Coachella Valley High School has retired an Arab mascot the school has used since the 1920s, following complaints from the American-Arab Anti-Discrimination Committee (ADC) in November that the mascot was stereotypical and offensive.
At Friday’s opening season opening football game, the “bearded, snarling mascot with a large hooked nose who wears a headscarf,” was not present after nearly 100 years of its existence at the school, according to the San Francisco Chronicle. The belly dancing genie which would normally appear during half-time was also retired.
The school’s Arab mascot was created nearly a century ago as gesture of recognition towards the desert-like region’s reliance on date farming, which is both a signature crop of the Coachella Valley and a traditionally Middle Eastern crop.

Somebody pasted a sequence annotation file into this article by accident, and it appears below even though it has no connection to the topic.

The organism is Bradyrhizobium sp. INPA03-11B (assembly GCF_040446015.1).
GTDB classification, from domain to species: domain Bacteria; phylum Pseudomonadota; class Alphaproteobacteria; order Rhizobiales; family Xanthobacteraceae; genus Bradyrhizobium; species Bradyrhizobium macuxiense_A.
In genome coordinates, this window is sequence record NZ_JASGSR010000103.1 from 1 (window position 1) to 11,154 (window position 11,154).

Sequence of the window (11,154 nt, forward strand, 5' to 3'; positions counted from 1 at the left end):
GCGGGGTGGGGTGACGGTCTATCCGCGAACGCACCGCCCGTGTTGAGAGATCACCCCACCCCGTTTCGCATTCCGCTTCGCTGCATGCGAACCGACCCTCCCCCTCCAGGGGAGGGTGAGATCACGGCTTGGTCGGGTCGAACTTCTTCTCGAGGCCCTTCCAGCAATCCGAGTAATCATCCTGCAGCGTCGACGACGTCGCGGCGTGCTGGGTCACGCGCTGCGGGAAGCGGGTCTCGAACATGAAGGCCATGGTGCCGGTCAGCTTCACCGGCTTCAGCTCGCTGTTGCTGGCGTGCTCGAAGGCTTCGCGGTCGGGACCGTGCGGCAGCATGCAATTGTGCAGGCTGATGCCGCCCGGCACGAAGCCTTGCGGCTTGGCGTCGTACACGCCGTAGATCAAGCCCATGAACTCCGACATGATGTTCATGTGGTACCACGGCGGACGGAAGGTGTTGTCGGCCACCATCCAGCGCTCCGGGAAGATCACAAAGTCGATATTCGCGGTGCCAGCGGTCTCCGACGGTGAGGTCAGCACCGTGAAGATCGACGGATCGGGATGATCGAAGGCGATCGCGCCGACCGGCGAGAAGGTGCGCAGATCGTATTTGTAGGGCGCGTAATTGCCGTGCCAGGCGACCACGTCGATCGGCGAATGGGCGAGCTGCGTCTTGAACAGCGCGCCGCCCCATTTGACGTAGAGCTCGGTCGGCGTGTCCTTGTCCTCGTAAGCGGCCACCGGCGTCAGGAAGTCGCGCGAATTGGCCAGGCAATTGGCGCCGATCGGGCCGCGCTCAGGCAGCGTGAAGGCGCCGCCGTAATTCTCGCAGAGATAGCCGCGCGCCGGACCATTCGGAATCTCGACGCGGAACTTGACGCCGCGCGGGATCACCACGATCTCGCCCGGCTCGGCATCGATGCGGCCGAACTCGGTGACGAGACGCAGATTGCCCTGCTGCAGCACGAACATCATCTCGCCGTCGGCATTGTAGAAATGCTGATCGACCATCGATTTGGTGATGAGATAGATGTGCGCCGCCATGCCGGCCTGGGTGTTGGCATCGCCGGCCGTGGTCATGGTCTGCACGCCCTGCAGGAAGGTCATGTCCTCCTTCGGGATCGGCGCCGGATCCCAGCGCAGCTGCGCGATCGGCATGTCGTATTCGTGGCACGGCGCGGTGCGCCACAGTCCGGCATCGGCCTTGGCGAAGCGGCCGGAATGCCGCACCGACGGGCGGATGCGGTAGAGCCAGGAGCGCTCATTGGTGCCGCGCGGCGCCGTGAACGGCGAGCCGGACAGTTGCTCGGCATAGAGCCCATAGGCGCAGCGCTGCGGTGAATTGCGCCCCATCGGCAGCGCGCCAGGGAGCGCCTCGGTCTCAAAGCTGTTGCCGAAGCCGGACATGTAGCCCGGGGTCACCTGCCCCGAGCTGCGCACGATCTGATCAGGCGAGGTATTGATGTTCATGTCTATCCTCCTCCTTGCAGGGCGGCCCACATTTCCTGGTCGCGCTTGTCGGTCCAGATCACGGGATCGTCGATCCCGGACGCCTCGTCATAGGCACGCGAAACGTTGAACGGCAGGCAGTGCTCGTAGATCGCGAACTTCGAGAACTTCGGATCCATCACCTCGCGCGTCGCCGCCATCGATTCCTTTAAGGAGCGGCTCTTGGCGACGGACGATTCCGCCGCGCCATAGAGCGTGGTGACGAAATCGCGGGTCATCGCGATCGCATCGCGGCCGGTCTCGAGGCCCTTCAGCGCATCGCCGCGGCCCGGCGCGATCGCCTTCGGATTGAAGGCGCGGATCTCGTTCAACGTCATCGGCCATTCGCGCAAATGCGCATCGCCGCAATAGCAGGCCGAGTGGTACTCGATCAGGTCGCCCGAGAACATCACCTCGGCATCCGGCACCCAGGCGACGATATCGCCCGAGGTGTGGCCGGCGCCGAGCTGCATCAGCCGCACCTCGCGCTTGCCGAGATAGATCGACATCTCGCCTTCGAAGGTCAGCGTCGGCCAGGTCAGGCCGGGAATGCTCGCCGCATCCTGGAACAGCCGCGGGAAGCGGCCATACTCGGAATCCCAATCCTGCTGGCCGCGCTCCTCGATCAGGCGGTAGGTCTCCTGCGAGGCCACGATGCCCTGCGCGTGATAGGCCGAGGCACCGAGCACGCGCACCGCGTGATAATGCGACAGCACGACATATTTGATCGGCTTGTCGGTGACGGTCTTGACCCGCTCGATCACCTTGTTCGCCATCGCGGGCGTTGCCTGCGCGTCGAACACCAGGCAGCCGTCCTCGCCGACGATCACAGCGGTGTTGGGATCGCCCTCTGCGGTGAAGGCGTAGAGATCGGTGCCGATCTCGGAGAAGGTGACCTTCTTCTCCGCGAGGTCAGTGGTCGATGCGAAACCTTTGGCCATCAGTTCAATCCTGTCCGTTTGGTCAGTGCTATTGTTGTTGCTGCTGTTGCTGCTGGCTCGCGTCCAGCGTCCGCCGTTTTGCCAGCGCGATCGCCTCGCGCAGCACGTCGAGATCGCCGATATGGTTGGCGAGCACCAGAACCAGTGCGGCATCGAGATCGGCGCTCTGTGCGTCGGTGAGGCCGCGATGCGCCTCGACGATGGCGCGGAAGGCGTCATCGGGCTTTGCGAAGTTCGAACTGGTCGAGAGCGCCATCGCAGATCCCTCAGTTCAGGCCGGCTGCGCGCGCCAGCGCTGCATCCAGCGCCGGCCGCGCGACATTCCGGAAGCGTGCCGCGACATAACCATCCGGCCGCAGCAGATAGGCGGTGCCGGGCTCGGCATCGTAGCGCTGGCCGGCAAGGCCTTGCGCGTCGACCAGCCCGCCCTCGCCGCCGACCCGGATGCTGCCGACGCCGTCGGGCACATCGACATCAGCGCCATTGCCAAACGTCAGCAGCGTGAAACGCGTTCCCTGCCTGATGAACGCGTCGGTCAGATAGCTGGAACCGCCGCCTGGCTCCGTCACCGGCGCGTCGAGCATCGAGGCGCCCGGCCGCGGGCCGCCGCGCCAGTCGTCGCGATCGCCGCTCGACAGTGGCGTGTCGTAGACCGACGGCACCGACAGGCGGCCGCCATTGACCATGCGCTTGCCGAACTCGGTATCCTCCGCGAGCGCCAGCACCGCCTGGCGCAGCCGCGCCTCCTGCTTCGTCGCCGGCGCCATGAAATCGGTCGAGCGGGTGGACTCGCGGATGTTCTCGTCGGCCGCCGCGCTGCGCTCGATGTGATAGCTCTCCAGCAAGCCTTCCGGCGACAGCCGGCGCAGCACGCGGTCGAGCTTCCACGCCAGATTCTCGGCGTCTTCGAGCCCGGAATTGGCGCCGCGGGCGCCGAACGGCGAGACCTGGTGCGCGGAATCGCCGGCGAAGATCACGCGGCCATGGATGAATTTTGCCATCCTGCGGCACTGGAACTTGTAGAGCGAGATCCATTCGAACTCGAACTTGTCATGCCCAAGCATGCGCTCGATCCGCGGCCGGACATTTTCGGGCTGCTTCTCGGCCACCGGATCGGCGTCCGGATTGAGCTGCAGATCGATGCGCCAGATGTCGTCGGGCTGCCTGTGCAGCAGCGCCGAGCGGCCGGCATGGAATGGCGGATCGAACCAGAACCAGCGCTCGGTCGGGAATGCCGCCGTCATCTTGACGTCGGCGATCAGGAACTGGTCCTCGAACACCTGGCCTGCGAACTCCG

“I think anytime you get a face, anyone’s face and any nationality, and you make it into a caricature, there’s always going to be grounds for discrimination,” said alumnus Rich Ramirez in an interview with local NBC News affiliate in Palm Springs KMIR News 6. Ramirez is working with the school district and the ADC to arrive at a resolution.
Along with the ADC’s request to change the appearance of the Arab mascot, the group had also asked for the school’s “Arab” nickname to be changed, however the school district refused, the Chronicle notes. Steps have reportedly been taken to redesign the mascot’s appearance as well as the Arab face on the school’s logo.
Five designs have reportedly been submitted by the school district to the ADC for their approval. The group has taken the greatest liking so far to a design which depicts “a stoic man with a neatly trimmed beard. His face is partially covered in shadow and he’s wearing a white headscarf emblazoned wit the high school’s initial, ‘CV,'” writes the Chronicle.
The Coachella Valley School District is reportedly the only district in the nation that the ADC is talking to regarding the issue surrounding a “stereotypical” mascot.